Molecular Human Reproduction Vol.7, No.8 pp. 765–770, 2001
Vascular endothelial growth factor and placenta growth factor concentrations in Down’s syndrome and control pregnancies F.Debieve1, A.Moiset, K.Thomas, S.Pampfer and C.Hubinont Department of Obstetrics and Gynaecological Endocrinology, Universite´ Catholique de Louvain, Brussels, Belgium 1To
whom correspondence should be addressed at: Obstetrical Unit, Department of Obstetrics and Gynaecological Endocrinology, Faculty of Medicine, OBST 5330, Avenue Em. Mounier 53, B-1200 Brussels, Belgium. E-mail: [email protected]
Vascular endothelial growth factor (VEGF) and placenta growth factor (PLGF) are considered to play important roles in angiogenesis and vascular permeability during placental development. Since trisomy 21 placentae show trophoblastic hypoplasia and hypovascularity, we investigated PLGF and VEGF synthesis in Down’s syndrome pregnancies. Maternal serum was collected from 102 euploid and 24 trisomy 21 pregnancies between 15 and 20 weeks gestation and tested for these two factors by enzyme-linked immunosorbent assays. Protein extracts from 15 normal and six trisomy 21 placentae were also tested. VEGF was not detected in maternal serum, while PLGF increased significantly with gestational age. Serum PLGF, transformed as a multiple of the gestational age median (MoM), in Down’s syndrome pregnancies was significantly lower than in euploid controls (mean 0.67 ⍨ 0.043 MoM versus 1.00 ⍨ 0.047 MoM, analysis of variance F ⍧ 11.605, P < 0.001). Both VEGF and PLGF were detected in placental protein extracts without variation according to gestational age. Down’s syndrome placentae had significantly less PLGF compared to normal placentae (Mann–Whitney, P < 0.05) but no difference was observed in placental VEGF content (Mann–Whitney, P ⍧ 0.94). Considering the biological properties of PLGF, this decrease may provide new insights into the mechanism(s) leading to the structural and functional anomalies described in trisomy 21 placentae. Key words: Down’s syndrome/PLGF/pregnancy/VEGF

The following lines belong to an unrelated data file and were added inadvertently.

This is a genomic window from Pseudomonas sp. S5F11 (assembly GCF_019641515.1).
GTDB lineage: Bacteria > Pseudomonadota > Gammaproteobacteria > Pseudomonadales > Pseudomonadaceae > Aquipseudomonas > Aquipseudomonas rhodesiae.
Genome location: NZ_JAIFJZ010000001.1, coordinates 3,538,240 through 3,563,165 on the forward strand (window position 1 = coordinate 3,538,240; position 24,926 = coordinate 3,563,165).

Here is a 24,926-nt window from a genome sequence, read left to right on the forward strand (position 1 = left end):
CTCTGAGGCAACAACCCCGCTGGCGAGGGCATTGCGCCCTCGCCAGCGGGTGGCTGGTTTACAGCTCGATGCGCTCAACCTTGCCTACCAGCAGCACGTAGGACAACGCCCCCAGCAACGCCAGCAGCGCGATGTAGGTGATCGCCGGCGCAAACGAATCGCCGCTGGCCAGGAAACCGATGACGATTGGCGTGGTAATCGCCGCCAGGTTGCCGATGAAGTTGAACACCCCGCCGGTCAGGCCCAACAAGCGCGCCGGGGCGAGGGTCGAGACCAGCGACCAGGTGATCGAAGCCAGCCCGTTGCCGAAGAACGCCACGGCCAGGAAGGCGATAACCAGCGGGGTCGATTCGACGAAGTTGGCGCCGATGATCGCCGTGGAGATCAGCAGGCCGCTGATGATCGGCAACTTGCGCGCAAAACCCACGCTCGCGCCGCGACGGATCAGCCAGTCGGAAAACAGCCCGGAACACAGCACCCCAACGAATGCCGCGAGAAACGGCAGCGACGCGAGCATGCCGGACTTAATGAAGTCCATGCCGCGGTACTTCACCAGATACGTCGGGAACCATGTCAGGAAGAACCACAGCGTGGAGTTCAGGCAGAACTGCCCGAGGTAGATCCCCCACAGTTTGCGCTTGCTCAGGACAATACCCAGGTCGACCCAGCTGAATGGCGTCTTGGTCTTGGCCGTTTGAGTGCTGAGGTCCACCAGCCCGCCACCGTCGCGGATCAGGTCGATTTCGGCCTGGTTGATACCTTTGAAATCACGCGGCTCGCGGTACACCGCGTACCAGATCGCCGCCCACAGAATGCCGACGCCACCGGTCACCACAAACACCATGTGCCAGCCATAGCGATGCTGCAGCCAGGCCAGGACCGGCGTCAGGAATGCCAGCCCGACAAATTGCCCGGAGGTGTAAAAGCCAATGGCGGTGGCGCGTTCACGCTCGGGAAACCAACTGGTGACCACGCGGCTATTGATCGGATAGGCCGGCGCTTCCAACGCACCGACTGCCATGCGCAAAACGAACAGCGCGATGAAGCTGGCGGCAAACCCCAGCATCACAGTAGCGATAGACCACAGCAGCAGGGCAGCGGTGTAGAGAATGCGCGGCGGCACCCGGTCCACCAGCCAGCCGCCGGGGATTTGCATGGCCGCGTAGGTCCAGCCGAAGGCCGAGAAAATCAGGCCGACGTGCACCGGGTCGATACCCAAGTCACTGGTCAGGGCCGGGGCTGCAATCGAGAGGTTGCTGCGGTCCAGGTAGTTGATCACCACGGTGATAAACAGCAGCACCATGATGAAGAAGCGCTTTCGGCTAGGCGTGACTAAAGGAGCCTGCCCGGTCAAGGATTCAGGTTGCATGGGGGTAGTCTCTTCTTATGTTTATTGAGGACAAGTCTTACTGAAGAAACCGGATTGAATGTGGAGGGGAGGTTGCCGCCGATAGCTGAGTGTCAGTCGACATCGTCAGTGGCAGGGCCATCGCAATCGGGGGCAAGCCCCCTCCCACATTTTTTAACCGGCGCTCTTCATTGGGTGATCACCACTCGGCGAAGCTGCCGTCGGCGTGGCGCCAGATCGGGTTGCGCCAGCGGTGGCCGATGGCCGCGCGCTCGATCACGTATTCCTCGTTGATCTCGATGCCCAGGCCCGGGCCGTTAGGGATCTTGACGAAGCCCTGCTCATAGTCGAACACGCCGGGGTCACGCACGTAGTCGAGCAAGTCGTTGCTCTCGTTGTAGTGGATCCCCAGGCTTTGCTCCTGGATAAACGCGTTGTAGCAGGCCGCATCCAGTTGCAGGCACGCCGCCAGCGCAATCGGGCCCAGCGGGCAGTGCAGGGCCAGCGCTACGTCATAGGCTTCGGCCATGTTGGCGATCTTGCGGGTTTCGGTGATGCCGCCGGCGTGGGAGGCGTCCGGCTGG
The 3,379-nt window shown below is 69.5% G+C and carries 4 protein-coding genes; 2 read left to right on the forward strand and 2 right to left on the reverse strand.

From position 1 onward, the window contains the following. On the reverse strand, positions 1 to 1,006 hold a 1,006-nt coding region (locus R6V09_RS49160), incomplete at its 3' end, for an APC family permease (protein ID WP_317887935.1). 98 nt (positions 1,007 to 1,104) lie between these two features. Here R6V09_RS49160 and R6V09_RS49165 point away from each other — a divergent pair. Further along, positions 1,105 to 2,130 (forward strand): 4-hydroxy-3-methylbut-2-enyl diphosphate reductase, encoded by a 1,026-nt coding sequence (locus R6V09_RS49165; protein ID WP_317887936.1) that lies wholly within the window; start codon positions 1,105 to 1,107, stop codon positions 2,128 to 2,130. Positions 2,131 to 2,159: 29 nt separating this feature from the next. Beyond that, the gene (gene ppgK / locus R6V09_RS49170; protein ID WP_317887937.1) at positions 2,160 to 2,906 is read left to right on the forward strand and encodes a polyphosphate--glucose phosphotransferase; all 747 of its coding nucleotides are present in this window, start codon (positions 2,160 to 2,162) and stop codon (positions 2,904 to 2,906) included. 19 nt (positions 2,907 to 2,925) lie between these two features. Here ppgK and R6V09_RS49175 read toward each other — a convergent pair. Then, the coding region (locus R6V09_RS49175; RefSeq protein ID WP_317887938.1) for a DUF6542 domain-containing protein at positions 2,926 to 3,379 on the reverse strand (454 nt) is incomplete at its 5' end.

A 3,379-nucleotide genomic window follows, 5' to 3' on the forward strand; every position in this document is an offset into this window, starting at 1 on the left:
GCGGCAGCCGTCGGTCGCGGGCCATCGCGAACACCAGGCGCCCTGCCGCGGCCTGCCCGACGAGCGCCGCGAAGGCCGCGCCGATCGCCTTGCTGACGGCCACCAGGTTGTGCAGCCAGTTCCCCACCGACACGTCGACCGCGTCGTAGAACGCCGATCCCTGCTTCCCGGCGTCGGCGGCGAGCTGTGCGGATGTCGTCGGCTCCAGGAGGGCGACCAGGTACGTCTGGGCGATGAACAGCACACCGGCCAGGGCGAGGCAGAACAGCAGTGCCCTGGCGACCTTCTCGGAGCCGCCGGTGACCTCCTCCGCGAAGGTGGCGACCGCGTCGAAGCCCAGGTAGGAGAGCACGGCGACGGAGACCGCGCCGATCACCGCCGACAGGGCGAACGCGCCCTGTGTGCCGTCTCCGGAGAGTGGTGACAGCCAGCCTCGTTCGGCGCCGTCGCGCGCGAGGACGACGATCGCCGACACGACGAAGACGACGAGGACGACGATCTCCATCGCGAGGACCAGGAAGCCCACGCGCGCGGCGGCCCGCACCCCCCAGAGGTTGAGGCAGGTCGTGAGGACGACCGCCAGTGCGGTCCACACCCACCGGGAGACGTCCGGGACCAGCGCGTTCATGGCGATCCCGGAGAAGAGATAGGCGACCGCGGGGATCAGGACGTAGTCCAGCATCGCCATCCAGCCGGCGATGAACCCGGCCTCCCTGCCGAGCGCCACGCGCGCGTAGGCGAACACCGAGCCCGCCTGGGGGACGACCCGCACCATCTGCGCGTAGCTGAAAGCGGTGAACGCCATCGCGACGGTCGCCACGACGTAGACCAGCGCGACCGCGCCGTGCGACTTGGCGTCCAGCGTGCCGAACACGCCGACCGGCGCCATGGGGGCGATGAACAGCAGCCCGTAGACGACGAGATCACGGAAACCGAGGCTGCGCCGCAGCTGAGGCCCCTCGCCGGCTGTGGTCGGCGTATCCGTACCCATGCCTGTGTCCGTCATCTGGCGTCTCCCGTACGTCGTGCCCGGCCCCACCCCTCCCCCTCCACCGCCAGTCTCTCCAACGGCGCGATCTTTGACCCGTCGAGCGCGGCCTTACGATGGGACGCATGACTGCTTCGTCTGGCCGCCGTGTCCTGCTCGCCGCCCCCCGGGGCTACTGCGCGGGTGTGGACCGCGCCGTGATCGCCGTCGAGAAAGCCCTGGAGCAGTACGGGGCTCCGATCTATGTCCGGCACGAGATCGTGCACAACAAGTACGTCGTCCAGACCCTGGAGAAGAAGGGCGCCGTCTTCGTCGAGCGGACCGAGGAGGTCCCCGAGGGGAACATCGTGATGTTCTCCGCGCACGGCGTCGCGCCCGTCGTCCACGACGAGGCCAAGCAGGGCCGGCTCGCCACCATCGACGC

Introduction Vascular endothelial growth factor (VEGF) is a 45 kDa disulphide-linked homodimeric glycoprotein. This growth factor is known to be an angiogenic agent promoting endothelial cell proliferation (Connolly et al., 1989) and vascular permeability (Keck et al., 1989; Ferrera and Davis-Smyth, 1997). As a result of alternative splicing, four transcripts encoding for 121, 165, 189 and 206 amino acid-long proteins have been described (Ferrera and Davis-Smyth, 1997). VEGF121 and VEGF165 are diffusible proteins, while VEGF189 and VEGF206 have a high affinity for heparin and are mostly bound to proteoglycans in the extracellular matrix. VEGF is widely expressed in many normal human tissues including activated macrophages, renal glomerular visceral epithelium, keratinocytes, hepatocytes, smooth muscle cells, uterine endometrium and corpus luteum (Ferrera and Davis-Smyth, 1997). During human pregnancy, VEGF expression has been detected mainly in the placental villous mesenchyme and at a lower concentration in trophoblast cells, as well as in several fetal © European Society of Human Reproduction and Embryology
tissues (Kaipainen et al., 1993). In-vitro studies on human placenta show that hypoxia up-regulates VEGF mRNA (Shore et al., 1997) and protein (Dunk and Ahmed, 1997), while hyperoxia causes a decrease in VEGF protein (Khaliq et al., 1999). The role of VEGF in human placenta is not well determined. However, VEGF knockout studies on mice have resulted in malformed vasculature followed by early embryonic death (Carmeliet et al., 1996; Ferrara et al., 1996). Placenta growth factor (PLGF) is a 50 kDa homodimeric glycoprotein sharing 53% sequence homology at the amino acid level with VEGF (Maglione et al., 1991; Hauser and Weich, 1993). Two isoforms resulting from alternative splicing are described: PLGF-1 (149 amino acids) and PLGF-2 (170 amino acids), and these are identical except for the insertion of a heparin-binding domain at the carboxyl end of PLGF-2 (Hauser et al., 1993). PLGF homodimers are themselves angiogenic (Ziche et al., 1997) and may enhance the activity of sub-optimal VEGF concentrations, increasing endothelial cell permeability and mitogenic activity (Park et al., 1994). 765